The stirring, much-anticipated conclusion to Arden’s Winternight Trilogy is here. My thanks go to Net Galley and Random House Ballantine for the review copy. This book is for sale now.
The scene opens on a charred palace. The Tatars have attacked the Russians and been driven off; an attempt to dethrone Grand Prince Dmitrii has been averted, but all that is left to defend stands in ruin in the late winter snow. Arden is one of the deftest word smiths to emerge this century, and the tableau laid before us is stark and resonant; at the same time, the suspense is palpable, because readers aren’t that deeply concerned about the Grand Prince. We want to know where Varya is.
Varya—Vasilisa Petrovna– is a badass warrior that communes with the chyerti, which are Russian folk spirits; these specialize in particular realms, with some guarding the home, others the forest, the river, and so forth. All of these are presented with historical accuracy, according to the author’s note (as well as my occasional perfunctory Google search.)
Speaking of which: those that have read the first two volumes, The Bear and the Nightingale and The Girl in the Tower, know that there are a tremendous number of specialized terms in Arden’s writing. There are words for types of clothing, domiciles, spirits, and all sorts of things. Although there is a serviceable glossary at the back of the book, I found it very useful to read digitally, because definitions, images and so forth could be called up literally at the touch of my fingertips. If you read the first two volumes in paper and found yourself either skipping a lot of words—which you can do, but your mental movie won’t be as rich—or flipping around in the book looking for things, consider shifting to the digital version for the last volume.
This begs the question: can we read this book as a stand-alone novel?
No. No you cannot.
Moving on, characters we know are gradually reintroduced like a slow drum roll, and then finally, here she is! I love this character. Vasya is unforgettable, and she defies every stinking stereotype. So many authors feel the need to compensate for creating a strong female character by making her tiny, or physically beautiful, or both. Vasya is neither. Her nose is long, her mouth is wide, and as if these features weren’t sufficient, she gets burned, beaten and starved in the course of her adventures. When she chooses to masquerade as a male, she can pass.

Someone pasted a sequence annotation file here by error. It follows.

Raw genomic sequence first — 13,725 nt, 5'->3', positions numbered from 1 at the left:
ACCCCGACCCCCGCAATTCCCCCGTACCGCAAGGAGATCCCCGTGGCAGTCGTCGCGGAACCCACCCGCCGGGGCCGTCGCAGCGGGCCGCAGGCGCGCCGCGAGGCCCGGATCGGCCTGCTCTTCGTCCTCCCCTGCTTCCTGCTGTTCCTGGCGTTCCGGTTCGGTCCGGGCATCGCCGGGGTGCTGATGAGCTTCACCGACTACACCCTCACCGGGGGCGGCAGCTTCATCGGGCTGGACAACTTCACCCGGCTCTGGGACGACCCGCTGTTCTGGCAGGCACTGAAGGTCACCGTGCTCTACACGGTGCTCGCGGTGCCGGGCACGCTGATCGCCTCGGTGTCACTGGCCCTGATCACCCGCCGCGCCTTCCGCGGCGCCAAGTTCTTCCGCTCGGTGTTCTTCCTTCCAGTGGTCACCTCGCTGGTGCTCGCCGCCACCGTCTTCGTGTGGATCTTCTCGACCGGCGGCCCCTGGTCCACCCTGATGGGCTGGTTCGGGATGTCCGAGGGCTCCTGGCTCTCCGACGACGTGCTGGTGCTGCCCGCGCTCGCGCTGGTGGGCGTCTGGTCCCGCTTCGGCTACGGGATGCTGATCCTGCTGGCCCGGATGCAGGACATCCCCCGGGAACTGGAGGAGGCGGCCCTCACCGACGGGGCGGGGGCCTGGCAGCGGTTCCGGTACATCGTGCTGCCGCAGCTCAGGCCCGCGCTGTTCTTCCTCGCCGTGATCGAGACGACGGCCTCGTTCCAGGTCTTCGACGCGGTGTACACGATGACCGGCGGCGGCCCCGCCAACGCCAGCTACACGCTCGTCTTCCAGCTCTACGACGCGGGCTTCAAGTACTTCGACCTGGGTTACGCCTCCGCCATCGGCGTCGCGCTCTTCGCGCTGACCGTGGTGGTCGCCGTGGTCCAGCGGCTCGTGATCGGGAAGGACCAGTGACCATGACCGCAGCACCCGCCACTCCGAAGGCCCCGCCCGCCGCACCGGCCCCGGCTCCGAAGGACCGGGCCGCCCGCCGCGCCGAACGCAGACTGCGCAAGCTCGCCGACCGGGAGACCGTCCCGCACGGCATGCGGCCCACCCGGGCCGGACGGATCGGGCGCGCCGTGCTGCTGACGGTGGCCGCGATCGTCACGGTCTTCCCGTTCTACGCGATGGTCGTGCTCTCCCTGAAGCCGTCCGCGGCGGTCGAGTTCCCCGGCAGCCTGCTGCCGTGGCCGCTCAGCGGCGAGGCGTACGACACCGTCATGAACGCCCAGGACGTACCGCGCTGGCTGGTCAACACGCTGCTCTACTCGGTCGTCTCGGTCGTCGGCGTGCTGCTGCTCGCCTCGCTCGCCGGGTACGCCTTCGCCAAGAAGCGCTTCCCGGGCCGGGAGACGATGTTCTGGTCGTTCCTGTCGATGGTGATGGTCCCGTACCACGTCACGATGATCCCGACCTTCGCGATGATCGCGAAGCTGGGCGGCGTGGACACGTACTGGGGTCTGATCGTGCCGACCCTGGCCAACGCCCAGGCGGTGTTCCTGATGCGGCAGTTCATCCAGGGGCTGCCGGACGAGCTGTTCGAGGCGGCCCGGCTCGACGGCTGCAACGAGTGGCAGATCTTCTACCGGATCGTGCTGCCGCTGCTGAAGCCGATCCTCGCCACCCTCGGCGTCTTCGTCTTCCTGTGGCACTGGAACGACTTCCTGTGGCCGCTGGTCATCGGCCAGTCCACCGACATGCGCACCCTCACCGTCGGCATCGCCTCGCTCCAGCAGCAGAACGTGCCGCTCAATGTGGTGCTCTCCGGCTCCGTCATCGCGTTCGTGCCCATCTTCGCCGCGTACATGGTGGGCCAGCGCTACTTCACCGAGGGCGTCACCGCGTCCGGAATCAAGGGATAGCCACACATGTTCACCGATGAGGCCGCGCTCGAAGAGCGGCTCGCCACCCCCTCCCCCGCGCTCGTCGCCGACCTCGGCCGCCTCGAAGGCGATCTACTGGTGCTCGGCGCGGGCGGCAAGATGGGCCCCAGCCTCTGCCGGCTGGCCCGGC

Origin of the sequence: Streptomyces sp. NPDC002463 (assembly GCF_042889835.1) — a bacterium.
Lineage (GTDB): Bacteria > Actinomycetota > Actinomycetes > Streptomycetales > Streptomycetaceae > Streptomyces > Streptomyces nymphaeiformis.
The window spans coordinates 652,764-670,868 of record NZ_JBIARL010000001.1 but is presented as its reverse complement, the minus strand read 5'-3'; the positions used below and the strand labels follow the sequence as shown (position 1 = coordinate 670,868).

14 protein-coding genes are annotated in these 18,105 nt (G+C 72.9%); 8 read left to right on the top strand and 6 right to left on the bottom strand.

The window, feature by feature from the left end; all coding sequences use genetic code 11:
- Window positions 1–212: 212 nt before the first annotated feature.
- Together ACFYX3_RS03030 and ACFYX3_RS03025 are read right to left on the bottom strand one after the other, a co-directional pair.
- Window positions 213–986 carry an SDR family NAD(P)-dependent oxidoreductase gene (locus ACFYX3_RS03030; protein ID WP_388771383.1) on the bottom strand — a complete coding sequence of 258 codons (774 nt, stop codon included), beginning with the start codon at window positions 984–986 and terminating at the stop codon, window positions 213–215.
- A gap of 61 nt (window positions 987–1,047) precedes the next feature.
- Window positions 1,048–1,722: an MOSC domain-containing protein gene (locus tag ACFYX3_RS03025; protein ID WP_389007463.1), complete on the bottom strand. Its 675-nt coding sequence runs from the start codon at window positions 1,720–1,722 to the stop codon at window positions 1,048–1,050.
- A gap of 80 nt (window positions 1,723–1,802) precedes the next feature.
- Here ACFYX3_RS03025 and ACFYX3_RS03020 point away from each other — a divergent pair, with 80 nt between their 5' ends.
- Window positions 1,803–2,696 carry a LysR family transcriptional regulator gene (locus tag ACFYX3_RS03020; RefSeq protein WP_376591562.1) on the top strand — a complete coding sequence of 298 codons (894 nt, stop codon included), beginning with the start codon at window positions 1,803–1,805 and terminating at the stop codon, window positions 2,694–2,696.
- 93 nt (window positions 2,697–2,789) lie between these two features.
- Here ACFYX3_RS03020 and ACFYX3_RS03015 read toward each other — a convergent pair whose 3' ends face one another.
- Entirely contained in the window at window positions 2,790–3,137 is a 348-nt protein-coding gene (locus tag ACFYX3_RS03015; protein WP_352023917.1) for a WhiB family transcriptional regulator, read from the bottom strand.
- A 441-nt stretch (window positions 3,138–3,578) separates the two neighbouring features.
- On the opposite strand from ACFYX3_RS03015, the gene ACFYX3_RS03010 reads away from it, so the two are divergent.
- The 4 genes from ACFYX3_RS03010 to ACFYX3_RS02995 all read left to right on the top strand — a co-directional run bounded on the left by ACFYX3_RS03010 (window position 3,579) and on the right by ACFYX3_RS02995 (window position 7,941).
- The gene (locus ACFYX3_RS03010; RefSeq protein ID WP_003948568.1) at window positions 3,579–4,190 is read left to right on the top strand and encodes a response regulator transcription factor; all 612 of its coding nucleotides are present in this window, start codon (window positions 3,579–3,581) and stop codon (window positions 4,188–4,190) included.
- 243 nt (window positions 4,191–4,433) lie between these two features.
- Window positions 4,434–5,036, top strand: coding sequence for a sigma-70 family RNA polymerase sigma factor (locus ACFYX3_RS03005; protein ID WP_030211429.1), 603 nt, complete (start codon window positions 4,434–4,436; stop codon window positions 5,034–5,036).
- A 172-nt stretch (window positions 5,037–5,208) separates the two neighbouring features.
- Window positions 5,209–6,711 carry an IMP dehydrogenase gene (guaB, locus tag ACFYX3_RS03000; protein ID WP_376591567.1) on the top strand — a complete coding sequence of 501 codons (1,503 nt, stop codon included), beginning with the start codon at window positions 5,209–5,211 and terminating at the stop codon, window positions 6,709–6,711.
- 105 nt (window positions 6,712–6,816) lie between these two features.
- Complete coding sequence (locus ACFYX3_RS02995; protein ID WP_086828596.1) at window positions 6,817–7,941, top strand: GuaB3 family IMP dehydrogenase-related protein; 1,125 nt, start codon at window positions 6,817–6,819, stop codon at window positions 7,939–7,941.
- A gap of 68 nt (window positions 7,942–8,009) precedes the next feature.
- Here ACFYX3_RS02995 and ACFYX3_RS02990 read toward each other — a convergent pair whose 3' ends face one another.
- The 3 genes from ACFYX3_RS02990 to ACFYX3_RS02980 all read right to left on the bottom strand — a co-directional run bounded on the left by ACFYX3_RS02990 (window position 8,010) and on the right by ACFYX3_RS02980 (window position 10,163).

I grew so attached to this character during the first two volumes that I held my breath—would it be possible to see her all the way through all three volumes without having her fall in love or have a roll in the hay? And so here, I am a wee bit disappointed, because the answer is no, but almost. Nevertheless, her romantic life is never allowed to define her or alter the course of her plans, which is a considerable consolation.
Tragically, Vasya’s magnificent horse, Solovey, is killed early in the story, and I had to wonder about this; I decided that it had to happen to show us that Vasya is able to do great things without her horse to swoop in and save her, but that theory is shot to hell in the second half of the book.
On the other hand, new characters are introduced, and although I love Ded Grib, the mushroom spirit, and I find the Bear vastly amusing, my favorite is Vasya’s great-grandmother.
Vasya’s mission is to save Rus’ from the Tatars, and to persuade its leaders that Christianity and chyerti can coexist. The book (and the trilogy) ends with the Battle of Kulikovo, which happened in real life. The ending is beautifully rendered, moving, and deeply satisfying.
A surprising amount of this engaging story has historical basis, and Arden gives a concise but specific explanation at the end.
Those that have waited for the conclusion to this excellent series need wait no longer; those that haven’t read it yet should get the entire trilogy. It’s a wonderful place to get lost, providing the ultimate in escapist fiction.
Recommended to feminists, and to all that love excellent historical fiction.